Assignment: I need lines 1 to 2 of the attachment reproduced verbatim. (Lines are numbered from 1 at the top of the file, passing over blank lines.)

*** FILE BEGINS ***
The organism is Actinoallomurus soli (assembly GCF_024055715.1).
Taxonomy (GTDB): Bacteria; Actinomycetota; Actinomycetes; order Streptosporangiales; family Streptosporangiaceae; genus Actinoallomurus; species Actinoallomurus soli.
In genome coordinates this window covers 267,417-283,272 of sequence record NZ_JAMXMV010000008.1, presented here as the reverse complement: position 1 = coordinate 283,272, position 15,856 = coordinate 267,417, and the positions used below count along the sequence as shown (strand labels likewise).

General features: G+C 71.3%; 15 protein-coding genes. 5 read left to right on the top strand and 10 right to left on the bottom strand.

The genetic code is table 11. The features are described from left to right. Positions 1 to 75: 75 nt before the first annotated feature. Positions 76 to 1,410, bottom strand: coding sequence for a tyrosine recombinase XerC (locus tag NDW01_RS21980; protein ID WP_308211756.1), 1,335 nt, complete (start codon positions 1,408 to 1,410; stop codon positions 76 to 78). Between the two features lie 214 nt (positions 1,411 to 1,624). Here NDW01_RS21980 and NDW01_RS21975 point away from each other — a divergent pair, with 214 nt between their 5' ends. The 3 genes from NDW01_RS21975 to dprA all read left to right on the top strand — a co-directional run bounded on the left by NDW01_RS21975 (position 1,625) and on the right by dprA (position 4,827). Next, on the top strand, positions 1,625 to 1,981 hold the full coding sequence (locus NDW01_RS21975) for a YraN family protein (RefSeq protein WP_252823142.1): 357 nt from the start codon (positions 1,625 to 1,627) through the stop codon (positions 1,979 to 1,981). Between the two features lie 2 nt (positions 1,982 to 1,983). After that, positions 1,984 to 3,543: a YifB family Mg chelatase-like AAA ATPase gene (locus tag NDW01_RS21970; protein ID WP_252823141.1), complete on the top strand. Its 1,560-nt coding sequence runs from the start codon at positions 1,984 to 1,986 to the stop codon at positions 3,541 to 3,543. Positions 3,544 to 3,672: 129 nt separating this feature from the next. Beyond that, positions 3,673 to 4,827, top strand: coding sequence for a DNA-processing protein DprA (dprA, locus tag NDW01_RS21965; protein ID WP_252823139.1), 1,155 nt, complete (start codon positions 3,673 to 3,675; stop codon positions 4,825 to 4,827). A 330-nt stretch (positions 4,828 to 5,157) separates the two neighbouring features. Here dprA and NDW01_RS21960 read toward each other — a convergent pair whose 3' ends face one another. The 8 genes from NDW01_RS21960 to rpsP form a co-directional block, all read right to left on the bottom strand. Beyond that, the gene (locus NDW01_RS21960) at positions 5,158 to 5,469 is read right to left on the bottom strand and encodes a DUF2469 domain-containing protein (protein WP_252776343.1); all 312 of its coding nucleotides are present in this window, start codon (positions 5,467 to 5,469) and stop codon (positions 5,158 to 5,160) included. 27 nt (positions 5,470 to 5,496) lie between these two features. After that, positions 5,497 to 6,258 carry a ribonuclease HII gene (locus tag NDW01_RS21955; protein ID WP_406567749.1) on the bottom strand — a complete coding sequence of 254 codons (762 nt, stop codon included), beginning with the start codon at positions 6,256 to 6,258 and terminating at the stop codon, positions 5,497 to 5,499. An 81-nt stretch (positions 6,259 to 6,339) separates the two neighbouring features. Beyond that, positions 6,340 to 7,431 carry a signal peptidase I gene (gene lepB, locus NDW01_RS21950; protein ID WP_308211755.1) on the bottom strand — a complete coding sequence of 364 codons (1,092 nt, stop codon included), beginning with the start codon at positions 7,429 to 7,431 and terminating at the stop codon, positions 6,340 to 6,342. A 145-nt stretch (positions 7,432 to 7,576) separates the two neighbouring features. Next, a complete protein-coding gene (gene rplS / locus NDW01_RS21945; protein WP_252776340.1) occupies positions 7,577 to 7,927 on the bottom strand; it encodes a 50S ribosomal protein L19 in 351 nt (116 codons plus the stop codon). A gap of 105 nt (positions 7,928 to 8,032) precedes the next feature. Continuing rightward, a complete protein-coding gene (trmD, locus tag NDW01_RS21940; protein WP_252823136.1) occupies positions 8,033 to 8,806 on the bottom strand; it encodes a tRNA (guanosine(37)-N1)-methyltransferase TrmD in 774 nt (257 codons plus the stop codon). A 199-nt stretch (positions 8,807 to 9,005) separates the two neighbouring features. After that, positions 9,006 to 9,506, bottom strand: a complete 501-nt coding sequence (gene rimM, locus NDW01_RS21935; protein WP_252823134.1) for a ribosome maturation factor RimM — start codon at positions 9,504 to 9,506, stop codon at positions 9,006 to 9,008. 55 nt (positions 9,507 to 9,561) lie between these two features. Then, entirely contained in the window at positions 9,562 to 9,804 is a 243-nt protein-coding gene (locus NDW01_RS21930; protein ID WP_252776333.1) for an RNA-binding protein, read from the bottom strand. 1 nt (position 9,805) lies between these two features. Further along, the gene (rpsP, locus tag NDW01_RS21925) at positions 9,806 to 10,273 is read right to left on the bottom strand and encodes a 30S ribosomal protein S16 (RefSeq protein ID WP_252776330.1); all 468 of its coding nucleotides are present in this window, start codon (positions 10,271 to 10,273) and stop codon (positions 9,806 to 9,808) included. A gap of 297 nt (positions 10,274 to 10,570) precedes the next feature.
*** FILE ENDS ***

The organism is Actinoallomurus soli (assembly GCF_024055715.1).
Taxonomy (GTDB): Bacteria; Actinomycetota; Actinomycetes; order Streptosporangiales; family Streptosporangiaceae; genus Actinoallomurus; species Actinoallomurus soli.